In the coming days, we’ll be taking a look at the “wish list” for Danny Ferry and the Atlanta Hawks for the summer of 2013. The Hawks are blessed with around $30 million to spend in free agency, and while they have two internal options to consider (Jeff Teague and Josh Smith), there is a nice list of both restricted and unrestricted free agents available. The next few months could be crucial for the organization as they attempt to construct a “championship-level” roster, and all eyes are on Danny Ferry. In part one, we examine Los Angeles Clippers point guard Chris Paul.
Flash back to June 28, 2005.
The Atlanta Hawks were coming off of a wretched, 13-69 season, and as a result, held the #2 overall pick in the 2005 NBA Draft. With 7-foot center Andrew Bogut off of the board at number 1, the Hawks selected Marvin Williams, a small forward from the University of North Carolina who couldn’t crack the starting lineup on his college team.
Williams was the typical “upside” pick, as a 6-foot-9 swingman with alleged “elite” athleticism and skills as a freshman in college, and in a vacuum, the pick would have been excusable. The problem was that this draft pick wasn’t in a vacuum. The Hawks were in desperate need of a point guard, having started Tyronn Lue the previous season (not a joke), and there were two big-time point guard prospects on the board in Deron Williams and Chris Paul.
The rest is history, as Williams and Paul have both gone on to All-Star careers while Williams has toiled in mediocrity. Today, Chris Paul is the best point guard in the NBA and, as of July 1st, is an unrestricted free agent in a year where the Atlanta Hawks have the cap space to offer one or more maximum contracts. Coincidence? Probably, but Paul would look fantastic in a Hawks uniform.
During the 2012-2013 season, Chris Paul finished 3rd in the NBA in player efficiency rating (PER) at a sparkling 26.43. Only Lebron James and Kevin Durant (the consensus top-2 players in the league) had better efficiency numbers, and while PER isn’t the overriding statistic that many claim, it’s certainly a baseline to illustrate how valuable Paul has been. Paul also led all qualified players in assists per game at 9.7 (Rajon Rondo averaged 11.1 in limited time due to injury) and shot an impressive 48/33/89 slash line. It was his worst three-point shooting season since his rookie year, but as a career 35.6% three-point shooter, that’s not really a concern.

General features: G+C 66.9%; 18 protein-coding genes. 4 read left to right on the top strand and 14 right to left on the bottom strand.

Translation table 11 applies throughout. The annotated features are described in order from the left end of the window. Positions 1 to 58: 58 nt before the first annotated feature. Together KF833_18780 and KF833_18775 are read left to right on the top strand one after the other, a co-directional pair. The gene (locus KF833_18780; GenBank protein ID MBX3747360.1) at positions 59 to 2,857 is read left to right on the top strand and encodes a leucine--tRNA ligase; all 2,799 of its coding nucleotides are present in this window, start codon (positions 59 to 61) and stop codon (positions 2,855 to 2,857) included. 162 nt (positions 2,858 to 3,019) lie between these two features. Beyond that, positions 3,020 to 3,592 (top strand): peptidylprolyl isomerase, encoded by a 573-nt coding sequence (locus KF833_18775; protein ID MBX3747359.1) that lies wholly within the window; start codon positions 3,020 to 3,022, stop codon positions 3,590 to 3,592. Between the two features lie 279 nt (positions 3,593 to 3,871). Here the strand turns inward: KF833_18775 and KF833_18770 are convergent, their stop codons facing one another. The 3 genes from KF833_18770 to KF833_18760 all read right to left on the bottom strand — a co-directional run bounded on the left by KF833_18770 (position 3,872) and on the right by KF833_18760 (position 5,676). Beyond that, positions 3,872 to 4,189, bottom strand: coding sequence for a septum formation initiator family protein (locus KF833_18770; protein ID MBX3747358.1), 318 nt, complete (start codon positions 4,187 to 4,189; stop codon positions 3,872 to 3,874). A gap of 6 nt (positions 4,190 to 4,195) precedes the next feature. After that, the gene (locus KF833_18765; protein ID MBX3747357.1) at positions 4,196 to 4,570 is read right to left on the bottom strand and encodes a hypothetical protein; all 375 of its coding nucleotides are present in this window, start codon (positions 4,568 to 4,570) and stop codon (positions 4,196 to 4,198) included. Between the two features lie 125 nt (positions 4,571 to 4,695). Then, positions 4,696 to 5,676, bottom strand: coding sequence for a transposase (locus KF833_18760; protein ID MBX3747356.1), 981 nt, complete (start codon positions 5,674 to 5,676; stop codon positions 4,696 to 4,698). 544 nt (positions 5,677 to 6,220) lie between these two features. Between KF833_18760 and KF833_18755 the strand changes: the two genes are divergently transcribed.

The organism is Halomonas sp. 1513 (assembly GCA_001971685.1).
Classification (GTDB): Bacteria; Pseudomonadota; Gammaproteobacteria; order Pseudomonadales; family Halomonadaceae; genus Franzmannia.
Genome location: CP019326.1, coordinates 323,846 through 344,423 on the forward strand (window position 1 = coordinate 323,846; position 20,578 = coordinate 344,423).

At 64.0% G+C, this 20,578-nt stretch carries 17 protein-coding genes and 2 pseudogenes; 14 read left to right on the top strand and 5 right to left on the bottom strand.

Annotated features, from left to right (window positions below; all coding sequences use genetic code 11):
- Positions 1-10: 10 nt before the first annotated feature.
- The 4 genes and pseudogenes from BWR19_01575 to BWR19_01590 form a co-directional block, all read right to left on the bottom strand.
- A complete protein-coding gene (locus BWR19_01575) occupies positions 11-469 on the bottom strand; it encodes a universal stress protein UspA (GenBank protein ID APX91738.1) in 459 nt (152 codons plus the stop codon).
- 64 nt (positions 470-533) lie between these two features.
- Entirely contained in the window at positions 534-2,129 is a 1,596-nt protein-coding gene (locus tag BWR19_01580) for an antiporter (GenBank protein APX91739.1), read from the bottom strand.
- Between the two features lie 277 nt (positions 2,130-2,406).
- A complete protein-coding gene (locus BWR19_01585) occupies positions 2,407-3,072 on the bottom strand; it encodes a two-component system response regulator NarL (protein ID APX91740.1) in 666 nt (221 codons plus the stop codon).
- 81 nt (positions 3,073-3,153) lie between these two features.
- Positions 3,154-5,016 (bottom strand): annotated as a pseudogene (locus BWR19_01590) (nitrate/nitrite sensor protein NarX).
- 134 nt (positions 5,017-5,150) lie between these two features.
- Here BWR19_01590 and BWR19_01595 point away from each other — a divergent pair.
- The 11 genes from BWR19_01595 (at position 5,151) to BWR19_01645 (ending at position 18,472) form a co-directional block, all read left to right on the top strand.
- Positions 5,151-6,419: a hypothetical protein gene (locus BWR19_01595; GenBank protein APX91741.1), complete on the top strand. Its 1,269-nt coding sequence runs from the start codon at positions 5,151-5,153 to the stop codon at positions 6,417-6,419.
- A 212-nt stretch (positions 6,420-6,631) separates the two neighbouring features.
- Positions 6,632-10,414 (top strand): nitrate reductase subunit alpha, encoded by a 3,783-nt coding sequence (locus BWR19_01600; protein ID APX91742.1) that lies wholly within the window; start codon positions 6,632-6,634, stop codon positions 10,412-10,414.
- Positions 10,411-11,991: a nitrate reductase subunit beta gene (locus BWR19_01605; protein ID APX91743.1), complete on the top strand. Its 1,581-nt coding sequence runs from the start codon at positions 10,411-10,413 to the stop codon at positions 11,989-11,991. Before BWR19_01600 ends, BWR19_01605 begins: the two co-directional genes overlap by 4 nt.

Defensively, Paul’s exploits garnered him a selection on the NBA All-Defensive first team for 2012-2013. Paul isn’t the “lockdown” defender that the rest of the players on that team are (think Tony Allen), but his positioning is consistently tremendous and he led the league in steals at 2.41 per game. Even if the first-team selection was potentially unwarranted (due to steals being wildly overrated), he’s an above-average defender without question, and when compared to the other “elite” point guards, he stands out on the defensive end.
The other side of Paul’s contribution is his noted leadership qualities. The Hawks have a tremendous leader in Al Horford, but he doesn’t have the same level of reputation as Paul around the league, and doesn’t seem to be the vocal guy that Paul displays regularly. He has one of the highest basketball IQ’s in the entire league, and is basically the picture of everything that a pure point guard represents.
Lastly, it would be irresponsible to discuss Paul without mentioning his semi-chronic knee issues. He has played 60 and 70 games respectively in his two years with the Clippers, and while it was generally accepted that he could play “if needed”, it is a concern to see a 28-year-old player taking extra rest with a documented injury. His level of play hasn’t suffered visibly, but giving a 5-year commitment to a small (6-foot) point guard with a leg injury doesn’t come without risk.
In the end, Chris Paul is the best player available on the free agent market this season. With the bloom coming off of the Dwight Howard rose (we’ll get to him in the coming days), Paul should be the number one target for Danny Ferry as July approaches, and while it is generally accepted that Paul is likely to stay in LA, he was quoted as saying that he wanted to play in Atlanta when he came out of college. There are also big-time whispers of dissension in Los Angeles between Paul and Blake Griffin, and if the situation becomes untenable, Atlanta could swoop in and collect the game’s best point guard. I would hope that Danny Ferry would be parked in Chris Paul’s driveway when July 1st comes around, and anything less than an instant “max” offer would be a shock.